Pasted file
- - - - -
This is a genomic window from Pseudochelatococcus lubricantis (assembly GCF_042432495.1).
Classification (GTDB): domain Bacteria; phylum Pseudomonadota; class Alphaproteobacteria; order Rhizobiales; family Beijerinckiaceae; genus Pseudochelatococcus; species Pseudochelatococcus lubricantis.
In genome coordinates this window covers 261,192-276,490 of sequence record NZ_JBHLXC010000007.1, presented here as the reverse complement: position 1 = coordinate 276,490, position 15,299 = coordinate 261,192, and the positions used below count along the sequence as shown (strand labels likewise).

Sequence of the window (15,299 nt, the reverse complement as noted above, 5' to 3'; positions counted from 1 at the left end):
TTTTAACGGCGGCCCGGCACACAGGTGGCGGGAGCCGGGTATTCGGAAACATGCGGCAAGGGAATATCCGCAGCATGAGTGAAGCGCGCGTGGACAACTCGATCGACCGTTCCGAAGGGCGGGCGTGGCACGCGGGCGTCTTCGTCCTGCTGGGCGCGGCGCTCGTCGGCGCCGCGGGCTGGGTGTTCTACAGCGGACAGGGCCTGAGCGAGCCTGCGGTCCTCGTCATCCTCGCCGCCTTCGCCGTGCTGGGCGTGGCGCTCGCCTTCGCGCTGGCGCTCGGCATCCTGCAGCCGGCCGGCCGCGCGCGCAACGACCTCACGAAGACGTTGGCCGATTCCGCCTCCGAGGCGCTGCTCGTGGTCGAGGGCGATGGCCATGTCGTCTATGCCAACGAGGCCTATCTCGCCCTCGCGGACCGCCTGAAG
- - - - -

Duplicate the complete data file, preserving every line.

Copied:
This is a genomic window from Pseudochelatococcus lubricantis (assembly GCF_042432495.1).
Classification (GTDB): domain Bacteria; phylum Pseudomonadota; class Alphaproteobacteria; order Rhizobiales; family Beijerinckiaceae; genus Pseudochelatococcus; species Pseudochelatococcus lubricantis.
In genome coordinates this window covers 261,192-276,490 of sequence record NZ_JBHLXC010000007.1, presented here as the reverse complement: position 1 = coordinate 276,490, position 15,299 = coordinate 261,192, and the positions used below count along the sequence as shown (strand labels likewise).

Sequence of the window (15,299 nt, the reverse complement as noted above, 5' to 3'; positions counted from 1 at the left end):
TTTTAACGGCGGCCCGGCACACAGGTGGCGGGAGCCGGGTATTCGGAAACATGCGGCAAGGGAATATCCGCAGCATGAGTGAAGCGCGCGTGGACAACTCGATCGACCGTTCCGAAGGGCGGGCGTGGCACGCGGGCGTCTTCGTCCTGCTGGGCGCGGCGCTCGTCGGCGCCGCGGGCTGGGTGTTCTACAGCGGACAGGGCCTGAGCGAGCCTGCGGTCCTCGTCATCCTCGCCGCCTTCGCCGTGCTGGGCGTGGCGCTCGCCTTCGCGCTGGCGCTCGGCATCCTGCAGCCGGCCGGCCGCGCGCGCAACGACCTCACGAAGACGTTGGCCGATTCCGCCTCCGAGGCGCTGCTCGTGGTCGAGGGCGATGGCCATGTCGTCTATGCCAACGAGGCCTATCTCGCCCTCGCGGACCGCCTGAAG